(New York) – On August 15, 2016, a Hong Kong court sentenced three student leaders in violation of their rights to peaceful expression and assembly, Human Rights Watch said today. Alex Chow was given a three weeks sentence with a one year suspension while Joshua Wong and Nathan Law were given community service orders of 80 hours and 120 hours, respectively. Chow and Wong were convicted of “unlawful assembly,” while Law was convicted of “incitement,” offenses under Hong Kong’s Public Order Ordinance. The charges stem from their leadership of a peaceful sit-in that triggered the 79-day pro-democracy Umbrella Movement in 2014.

Student leaders Joshua Wong, Nathan Law, and Alex Chow chant slogans before their verdict outside the courthouse in Hong Kong on July 21, 2016.

© 2016 Reuters

The Hong Kong government should quash the convictions of the students and revise the Public Order Ordinance to bring it in line with international human rights standards.

“In sentencing these students, Hong Kong authorities' behavior increasingly resembles that of their counterparts in Beijing,” said Sophie Richardson, China director. “Leading peaceful protests is no crime, and the charges against the three should be dropped.”

The sit-in occurred on September 26, 2014, in Civic Square, a space outside Hong Kong government headquarters. The area had previously been open to the public for protests, but the government sealed it off in 2014 for unspecified “security reasons.” Authorities erected a three-meter-high fence around the site and restricted gatherings of members of the public to Sundays or public holidays only, and solely with government permission. The Hong Kong Federation of Students, headed by Chow and Law at the time, had applied twice to use Civic Square between September 23 and October 3, 2014, but was rejected by the government due to unspecified “security reasons.” On September 27, 2014, the authorities arrested 61 protesters, including Wong, Chow, and Law.

On July 21, 2016, the court convicted the three student leaders, finding that the protesters, who had forced their entry into the area by “climbing over the fence and pushing the gate” before sitting down peacefully, had “conducted themselves in a disorderly and intimidating manner.” The court found that such conduct was “likely to cause any person reasonably to fear that the persons so assembled would commit a breach of the peace, or would by such conduct provoke other persons to commit a breach of the peace.”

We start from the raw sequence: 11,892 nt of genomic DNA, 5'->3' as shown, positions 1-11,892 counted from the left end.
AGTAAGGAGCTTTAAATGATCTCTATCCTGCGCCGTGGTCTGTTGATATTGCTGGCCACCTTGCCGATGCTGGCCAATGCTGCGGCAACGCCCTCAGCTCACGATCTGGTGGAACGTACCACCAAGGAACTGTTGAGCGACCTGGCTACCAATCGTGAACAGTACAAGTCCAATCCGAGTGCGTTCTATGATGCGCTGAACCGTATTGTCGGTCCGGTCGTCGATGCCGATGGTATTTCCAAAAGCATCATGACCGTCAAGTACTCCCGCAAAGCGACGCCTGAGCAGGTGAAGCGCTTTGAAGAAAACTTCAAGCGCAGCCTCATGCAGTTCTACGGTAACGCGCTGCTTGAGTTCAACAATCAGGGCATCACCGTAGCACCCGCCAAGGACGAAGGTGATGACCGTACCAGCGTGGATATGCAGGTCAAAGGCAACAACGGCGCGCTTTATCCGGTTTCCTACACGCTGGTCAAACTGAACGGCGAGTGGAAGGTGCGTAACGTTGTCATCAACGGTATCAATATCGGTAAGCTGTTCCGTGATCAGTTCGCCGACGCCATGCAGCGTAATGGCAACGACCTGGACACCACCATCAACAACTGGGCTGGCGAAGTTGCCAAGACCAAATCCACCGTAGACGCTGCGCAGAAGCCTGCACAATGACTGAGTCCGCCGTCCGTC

Hong Kong has a longstanding tradition of tolerating peaceful demonstrations, but recent reports suggest an increasing number of arrests and prosecutions against protesters, some under the Public Order Ordinance. Beyond the unjust punishment faced by Wong, Chow, and Law, the prosecutions send a broader message to Hong Kong society about participation in peaceful public protest.

“If students are going to get prosecuted for ‘unlawful assembly,’ what other behavior is now off limits, and will people think twice before exercising their rights to peaceful expression?” Richardson said.

These prosecutions and sentences should unnerve anyone who cares about the fate of basic rights in Hong Kong.

Sophie Richardson

China Director

Hong Kong’s Public Order Ordinance has been criticized by the United Nations Human Rights Committee for possibly “facilitat[ing] excessive restrictions” to basic rights. The law, which requires that processions involving more than 30 people and assemblies with more than 50 must apply for and receive a “letter of no objection” from the government in advance, is incompatible with the International Covenant on Civil and Political Rights (ICCPR), which applies to Hong Kong. In 1995 the British colonial government revised the ordinance to bring it into compliance with such standards; people hosting demonstrations would only have to notify the police, not obtain permission. But this proposal and other positive revisions were repealed by the central Chinese government in the preparations for Hong Kong’s handover to Chinese sovereignty in 1997. The restrictive revisions of 1997 were adopted despite strong opposition in Hong Kong.

Hong Kong people are entitled to choose their top leaders through universal suffrage, according to the Basic Law – its functional constitution – and the ICCPR. However, the Chinese and Hong Kong governments have backtracked on this promise through a series of decisions since 1997. In August 2014, China’s national legislature imposed a stringent screening mechanism that effectively bars candidates the central government dislikes from nomination for chief executive. That decision triggered the Umbrella Movement in 2014. In July 2016, the Hong Kong government placed greater restrictions on people’s electoral rights by requiring candidates running for its Legislative Council to declare their recognition of Hong Kong as an “inalienable part” of China. It then disqualified six candidates for their pro-independence stance.

“Hong Kong’s future depends on authorities devoting their energies to upholding – not reducing – civil and political rights,” Richardson said. “These prosecutions and sentences should unnerve anyone who cares about the fate of basic rights in Hong Kong.”